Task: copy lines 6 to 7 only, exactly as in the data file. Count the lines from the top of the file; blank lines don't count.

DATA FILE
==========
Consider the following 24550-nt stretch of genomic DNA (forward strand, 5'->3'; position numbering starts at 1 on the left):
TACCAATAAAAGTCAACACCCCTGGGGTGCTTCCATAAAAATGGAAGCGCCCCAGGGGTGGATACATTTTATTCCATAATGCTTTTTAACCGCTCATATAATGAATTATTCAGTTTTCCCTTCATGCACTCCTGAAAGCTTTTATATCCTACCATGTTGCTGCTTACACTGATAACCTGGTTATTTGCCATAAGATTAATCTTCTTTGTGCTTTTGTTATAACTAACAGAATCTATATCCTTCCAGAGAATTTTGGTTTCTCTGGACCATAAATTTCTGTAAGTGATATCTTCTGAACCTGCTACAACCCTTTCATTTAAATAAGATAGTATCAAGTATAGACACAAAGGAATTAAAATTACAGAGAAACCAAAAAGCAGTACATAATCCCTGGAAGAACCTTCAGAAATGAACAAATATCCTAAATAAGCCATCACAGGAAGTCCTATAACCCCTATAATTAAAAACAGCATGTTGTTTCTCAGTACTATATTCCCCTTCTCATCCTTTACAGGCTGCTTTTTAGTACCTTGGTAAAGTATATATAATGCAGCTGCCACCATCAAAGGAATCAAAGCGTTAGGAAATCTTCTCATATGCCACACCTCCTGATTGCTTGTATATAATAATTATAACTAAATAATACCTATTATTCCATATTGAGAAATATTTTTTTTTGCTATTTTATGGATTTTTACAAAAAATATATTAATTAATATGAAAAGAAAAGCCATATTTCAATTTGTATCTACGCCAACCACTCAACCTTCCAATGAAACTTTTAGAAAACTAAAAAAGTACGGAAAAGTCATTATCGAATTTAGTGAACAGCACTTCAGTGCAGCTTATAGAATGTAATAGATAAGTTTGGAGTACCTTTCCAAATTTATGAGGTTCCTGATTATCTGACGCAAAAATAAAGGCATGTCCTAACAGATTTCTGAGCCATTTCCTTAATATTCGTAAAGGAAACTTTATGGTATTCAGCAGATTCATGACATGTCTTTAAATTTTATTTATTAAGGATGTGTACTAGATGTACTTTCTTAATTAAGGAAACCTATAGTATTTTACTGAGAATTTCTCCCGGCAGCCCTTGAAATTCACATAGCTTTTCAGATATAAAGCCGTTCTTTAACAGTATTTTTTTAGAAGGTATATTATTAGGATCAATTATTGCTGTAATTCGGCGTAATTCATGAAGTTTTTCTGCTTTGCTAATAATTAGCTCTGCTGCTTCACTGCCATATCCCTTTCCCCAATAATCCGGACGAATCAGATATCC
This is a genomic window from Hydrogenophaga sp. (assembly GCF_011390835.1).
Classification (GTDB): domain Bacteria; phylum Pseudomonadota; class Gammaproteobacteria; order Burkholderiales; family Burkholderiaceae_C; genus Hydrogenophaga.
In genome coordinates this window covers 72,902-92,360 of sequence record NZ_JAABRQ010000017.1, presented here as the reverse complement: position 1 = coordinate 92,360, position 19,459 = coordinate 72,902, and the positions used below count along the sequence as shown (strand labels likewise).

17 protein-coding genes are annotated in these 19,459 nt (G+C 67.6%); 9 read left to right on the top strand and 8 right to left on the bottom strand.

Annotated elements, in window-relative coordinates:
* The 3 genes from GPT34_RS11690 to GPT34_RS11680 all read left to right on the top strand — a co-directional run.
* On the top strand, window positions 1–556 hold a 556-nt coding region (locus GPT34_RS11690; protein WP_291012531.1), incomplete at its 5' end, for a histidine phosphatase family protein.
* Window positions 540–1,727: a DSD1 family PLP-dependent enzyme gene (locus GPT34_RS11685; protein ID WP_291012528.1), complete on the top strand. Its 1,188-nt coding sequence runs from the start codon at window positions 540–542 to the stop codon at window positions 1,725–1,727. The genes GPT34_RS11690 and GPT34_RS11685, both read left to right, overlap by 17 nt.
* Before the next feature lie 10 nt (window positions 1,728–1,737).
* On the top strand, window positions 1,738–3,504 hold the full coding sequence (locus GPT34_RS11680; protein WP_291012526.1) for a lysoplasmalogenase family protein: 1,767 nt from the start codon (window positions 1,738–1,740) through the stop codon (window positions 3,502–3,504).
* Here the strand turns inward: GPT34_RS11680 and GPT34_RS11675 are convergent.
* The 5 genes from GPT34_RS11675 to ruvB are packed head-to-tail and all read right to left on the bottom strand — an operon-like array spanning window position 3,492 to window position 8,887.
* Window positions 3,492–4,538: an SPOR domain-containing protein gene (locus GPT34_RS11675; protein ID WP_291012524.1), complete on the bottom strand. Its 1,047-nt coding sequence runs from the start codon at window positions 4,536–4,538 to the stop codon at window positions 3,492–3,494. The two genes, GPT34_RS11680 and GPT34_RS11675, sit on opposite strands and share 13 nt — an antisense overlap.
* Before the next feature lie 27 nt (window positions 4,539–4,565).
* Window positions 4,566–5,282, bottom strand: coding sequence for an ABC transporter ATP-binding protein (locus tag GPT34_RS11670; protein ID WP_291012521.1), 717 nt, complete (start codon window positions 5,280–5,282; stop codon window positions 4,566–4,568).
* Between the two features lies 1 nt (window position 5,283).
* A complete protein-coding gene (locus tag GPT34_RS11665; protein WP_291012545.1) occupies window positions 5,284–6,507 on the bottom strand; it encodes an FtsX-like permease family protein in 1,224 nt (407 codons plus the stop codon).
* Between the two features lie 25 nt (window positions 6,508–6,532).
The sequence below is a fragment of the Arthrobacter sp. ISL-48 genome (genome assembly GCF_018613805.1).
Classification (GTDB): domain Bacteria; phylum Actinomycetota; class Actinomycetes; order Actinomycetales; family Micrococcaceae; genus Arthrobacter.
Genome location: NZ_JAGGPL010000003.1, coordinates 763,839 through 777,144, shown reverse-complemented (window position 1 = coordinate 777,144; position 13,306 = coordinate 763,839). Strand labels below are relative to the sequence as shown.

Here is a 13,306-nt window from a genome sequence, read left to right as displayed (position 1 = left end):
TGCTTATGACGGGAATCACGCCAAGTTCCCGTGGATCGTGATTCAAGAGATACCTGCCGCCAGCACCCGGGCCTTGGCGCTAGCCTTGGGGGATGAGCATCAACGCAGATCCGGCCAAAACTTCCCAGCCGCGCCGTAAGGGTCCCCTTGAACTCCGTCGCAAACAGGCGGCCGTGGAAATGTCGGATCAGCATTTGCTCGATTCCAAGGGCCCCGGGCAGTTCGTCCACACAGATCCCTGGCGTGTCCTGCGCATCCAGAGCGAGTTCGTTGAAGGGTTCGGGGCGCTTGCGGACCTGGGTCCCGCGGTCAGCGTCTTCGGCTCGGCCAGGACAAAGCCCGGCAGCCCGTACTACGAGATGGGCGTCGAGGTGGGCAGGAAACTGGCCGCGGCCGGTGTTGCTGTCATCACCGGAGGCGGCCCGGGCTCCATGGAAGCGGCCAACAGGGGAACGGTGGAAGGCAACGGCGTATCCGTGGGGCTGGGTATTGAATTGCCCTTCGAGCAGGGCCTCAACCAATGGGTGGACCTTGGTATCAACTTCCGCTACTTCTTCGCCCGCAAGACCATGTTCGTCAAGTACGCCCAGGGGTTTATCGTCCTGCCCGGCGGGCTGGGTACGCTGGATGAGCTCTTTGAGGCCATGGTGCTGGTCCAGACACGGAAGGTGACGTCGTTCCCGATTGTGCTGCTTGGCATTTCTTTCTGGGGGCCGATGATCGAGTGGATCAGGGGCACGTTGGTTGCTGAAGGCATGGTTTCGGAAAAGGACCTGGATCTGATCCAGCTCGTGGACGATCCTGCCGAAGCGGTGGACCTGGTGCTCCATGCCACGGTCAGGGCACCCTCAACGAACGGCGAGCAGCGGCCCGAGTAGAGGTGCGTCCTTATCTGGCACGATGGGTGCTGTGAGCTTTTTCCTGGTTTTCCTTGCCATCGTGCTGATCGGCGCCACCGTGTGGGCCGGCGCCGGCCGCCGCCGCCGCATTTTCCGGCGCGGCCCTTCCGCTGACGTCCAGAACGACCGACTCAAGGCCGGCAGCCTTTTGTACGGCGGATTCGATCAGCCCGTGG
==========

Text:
17 protein-coding genes are annotated in these 19,459 nt (G+C 67.6%); 9 read left to right on the top strand and 8 right to left on the bottom strand.

Annotated elements, in window-relative coordinates: